Rosy Thornton is a Lecturer in Law at the University of Cambridge and a Fellow of Emmanuel College, Cambridge. Her academic interests include landlord and tenant and housing law, real property and trusts, as well as feminist approaches to law; she has written and published in those fields. She has also published four novels: More Than Love Letters (2007), Hearts and Minds (2008), Crossed Wires (2009) and The Tapestry of Love (2010).
Visit her site at http://www.rosythornton.com and her faculty webpage at http://www.law.cam.ac.uk/people/academic/re-thornton/80
"Few things are less remarkable than an academic who has written a novel. Not all of them would readily admit it, perhaps, but you can bet your cap and gown that half my colleagues have a dog-eared manuscript under the bed, or a file tucked away somewhere on their hard disc containing an embryonic work of fiction. Some, I know for a fact, have three or four. But if you going to have the effrontery to go beyond writing for enjoyment, to stick your head above the parapet and actually publish a novel, then you’d better make it a Man Booker contender, a searing essay on the state of post-9/11 society, experimental in style and construction, darkly abstruse in theme. Or, if you absolutely must write to entertain, then let it be detective fiction; crime novels are the accepted light reading of the don on his day off. What you absolutely must not do, under any circumstances, is write commercial women’s fiction.
At this point I should state emphatically that I make no apology for writing novels primarily for a female audience. It is not necessarily even a conscious choice. It is simply that the issues that preoccupy me tend to be those which twist and wind through women’s lives: romantic love, certainly, but also family, fertility and parenting, female friendships, ageing, illness, bereavement and loss; and beyond that, too, the struggle for a manageable work-life balance, community involvement and political activism, and the quest for self-fulfilment through creativity, or through work, paid and unpaid. If this makes what I write ‘women’s fiction’ – or if it’s also my own gender which makes it so – then so be it.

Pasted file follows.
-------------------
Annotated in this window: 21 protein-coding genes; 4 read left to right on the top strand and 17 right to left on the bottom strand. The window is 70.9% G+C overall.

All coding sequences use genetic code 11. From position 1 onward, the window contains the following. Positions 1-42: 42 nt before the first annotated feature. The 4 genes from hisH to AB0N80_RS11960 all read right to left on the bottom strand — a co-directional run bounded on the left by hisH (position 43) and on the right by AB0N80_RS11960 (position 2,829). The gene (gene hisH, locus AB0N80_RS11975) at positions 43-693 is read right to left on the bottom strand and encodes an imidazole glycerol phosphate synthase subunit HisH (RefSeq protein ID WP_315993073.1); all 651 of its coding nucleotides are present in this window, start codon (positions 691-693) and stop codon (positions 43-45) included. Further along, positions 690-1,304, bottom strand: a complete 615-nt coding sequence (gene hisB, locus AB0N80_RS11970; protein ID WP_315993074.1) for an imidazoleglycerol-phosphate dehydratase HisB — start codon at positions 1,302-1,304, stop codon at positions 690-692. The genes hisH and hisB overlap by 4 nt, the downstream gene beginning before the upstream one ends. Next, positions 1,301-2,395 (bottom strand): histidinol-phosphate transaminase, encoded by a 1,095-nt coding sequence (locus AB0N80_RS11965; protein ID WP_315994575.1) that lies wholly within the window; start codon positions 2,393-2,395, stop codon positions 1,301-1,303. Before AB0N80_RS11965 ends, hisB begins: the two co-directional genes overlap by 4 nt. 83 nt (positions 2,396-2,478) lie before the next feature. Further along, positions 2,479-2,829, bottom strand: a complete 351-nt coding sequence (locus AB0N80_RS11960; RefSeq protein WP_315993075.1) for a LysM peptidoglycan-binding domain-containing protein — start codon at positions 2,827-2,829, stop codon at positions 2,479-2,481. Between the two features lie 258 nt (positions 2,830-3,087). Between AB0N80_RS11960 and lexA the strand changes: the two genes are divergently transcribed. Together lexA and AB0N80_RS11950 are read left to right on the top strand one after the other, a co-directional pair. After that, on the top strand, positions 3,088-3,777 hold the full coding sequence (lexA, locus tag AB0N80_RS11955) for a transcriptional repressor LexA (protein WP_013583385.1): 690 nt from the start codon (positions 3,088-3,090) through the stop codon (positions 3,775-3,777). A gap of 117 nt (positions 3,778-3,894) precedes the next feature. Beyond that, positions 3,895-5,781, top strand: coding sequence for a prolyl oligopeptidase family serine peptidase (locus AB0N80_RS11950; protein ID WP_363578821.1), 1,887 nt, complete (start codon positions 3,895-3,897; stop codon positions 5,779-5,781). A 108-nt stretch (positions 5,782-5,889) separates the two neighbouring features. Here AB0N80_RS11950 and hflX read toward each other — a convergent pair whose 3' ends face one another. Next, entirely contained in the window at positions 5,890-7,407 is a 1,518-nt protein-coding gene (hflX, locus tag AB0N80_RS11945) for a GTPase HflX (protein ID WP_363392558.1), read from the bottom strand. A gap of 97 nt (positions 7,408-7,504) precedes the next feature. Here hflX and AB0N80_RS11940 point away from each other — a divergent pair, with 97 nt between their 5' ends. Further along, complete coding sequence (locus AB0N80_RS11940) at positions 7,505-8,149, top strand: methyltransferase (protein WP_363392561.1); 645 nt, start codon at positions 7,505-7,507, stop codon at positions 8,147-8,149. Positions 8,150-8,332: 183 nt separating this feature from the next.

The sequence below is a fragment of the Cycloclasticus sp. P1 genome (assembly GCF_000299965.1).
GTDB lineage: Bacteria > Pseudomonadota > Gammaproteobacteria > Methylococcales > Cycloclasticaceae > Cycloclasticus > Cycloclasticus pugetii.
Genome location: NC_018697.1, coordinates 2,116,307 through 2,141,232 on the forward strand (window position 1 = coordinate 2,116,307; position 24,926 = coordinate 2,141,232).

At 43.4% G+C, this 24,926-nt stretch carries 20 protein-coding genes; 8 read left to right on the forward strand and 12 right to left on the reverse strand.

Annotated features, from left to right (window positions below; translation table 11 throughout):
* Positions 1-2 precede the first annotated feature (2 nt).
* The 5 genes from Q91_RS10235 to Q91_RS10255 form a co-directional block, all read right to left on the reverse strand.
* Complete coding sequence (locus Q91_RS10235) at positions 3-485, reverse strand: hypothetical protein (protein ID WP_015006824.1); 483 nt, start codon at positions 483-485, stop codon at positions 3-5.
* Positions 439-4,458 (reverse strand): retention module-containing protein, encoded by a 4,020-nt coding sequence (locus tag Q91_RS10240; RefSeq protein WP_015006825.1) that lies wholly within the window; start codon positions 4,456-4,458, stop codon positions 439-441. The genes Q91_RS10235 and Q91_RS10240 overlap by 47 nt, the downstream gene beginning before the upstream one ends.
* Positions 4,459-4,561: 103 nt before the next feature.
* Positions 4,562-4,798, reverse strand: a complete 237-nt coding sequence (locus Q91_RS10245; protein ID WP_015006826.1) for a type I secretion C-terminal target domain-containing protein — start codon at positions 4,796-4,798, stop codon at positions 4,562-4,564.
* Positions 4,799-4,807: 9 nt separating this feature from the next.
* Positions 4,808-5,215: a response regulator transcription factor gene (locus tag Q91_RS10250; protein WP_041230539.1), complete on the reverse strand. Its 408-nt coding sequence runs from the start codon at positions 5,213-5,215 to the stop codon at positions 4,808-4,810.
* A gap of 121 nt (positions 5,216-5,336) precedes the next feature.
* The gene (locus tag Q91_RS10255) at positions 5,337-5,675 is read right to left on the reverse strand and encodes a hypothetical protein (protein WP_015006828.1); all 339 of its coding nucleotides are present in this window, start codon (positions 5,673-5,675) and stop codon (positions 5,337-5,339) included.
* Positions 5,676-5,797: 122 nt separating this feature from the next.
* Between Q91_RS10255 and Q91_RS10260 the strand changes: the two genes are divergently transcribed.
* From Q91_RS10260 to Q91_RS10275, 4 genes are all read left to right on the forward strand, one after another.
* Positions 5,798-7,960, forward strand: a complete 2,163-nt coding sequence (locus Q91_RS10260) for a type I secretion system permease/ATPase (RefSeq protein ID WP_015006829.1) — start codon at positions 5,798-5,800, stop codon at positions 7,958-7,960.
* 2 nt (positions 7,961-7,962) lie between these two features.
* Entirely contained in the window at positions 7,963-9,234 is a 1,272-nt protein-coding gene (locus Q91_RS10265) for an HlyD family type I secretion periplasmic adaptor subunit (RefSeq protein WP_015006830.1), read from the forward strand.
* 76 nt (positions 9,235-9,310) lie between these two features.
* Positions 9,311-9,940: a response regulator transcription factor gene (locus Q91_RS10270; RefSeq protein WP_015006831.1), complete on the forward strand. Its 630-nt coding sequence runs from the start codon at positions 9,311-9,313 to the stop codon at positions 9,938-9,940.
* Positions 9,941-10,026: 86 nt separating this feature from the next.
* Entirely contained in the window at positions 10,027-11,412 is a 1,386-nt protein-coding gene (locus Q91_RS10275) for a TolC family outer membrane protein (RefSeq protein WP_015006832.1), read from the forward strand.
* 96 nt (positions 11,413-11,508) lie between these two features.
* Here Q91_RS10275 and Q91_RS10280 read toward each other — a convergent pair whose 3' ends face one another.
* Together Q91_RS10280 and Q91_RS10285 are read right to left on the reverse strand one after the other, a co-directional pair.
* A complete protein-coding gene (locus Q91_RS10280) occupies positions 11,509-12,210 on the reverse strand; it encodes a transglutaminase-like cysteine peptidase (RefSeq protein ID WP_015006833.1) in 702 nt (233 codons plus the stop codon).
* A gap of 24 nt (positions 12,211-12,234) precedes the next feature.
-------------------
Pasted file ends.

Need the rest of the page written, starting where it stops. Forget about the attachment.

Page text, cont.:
Within the academic community, however – as indeed to the broadsheet reviewer – women’s fiction is not a thing to be taken seriously. All women’s fiction must be airport romance or air-headed ‘chick lit’; it’s heaving bosoms or it’s sex and shopping. It is a trinket, a bauble, a thing of no weight or substance, to be smiled over indulgently by colleagues, or joked and teased about. I have learnt, if not to apologise for my novels, then at least to shrug them off with some self-deprecating quip – to dismiss them before they are dismissed.
The pretty pastel covers don’t help. I read with sympathetic recognition Elyse Friedman’s Women Doing Lit. Things essay about the packaging the marketing men had assigned to her dark and edgy novels: pink and princess-y, and even a clothesline! My first novel (working title: Asylum) was published as More Than Love Letters in a baby blue cover, sprinkled liberally with little red hearts. Yes, it has comedic elements, and yes, it contains a love story, but it also addresses wider issues, including (this being an academic interest of mine at the time) whether flight from domestic abuse should be a legitimate ground for political asylum. A survivor of childhood sexual abuse commits suicide in a psychiatric ward on page 242 – but it still has hearts and butterflies on the cover. (That’s right, butterflies – when I’m certain there were none in the book.)
My second novel, Hearts and Minds, is a traditional campus novel. The book is a female twist on what is in the UK traditionally a ‘male’ genre, from C.P. Snow and Lucky Jim to Tom Sharpe and David Lodge; it is set in an all-women’s college, but it is still very much a campus satire, full of committee manoeuvrings and political back-stabbings. The central issue of the book is the morality or otherwise of sacrificing academic integrity in order to accept a financial donation. But the cover is bedecked with hearts and flowers – and cute, white doves bearing academic mortarboards in their beaks.
I work in a highly traditional Law faculty which has only employed women teaching staff for the last thirty of the seven hundred years of its existence, and which appointed its first female full professor in 2005. Already my credibility as a hard-edged academic was undermined in many eyes by the course I run in Women and Law, and by my writing about legal doctrine from an avowedly feminist perspective. Now I have completely blown it: I have lost the last shreds of a serious reputation by publishing novels for ‘girls’.
Let them mock. Let them dish out the Barbara Cartland jibes – I’m impervious to their scorn. I believe in what I write; I believe I have things to say about women’s experience and women’s lives. What is so wrong about writing books that people might actually enjoy reading?"
This post appears on the Women Doing Literary Things site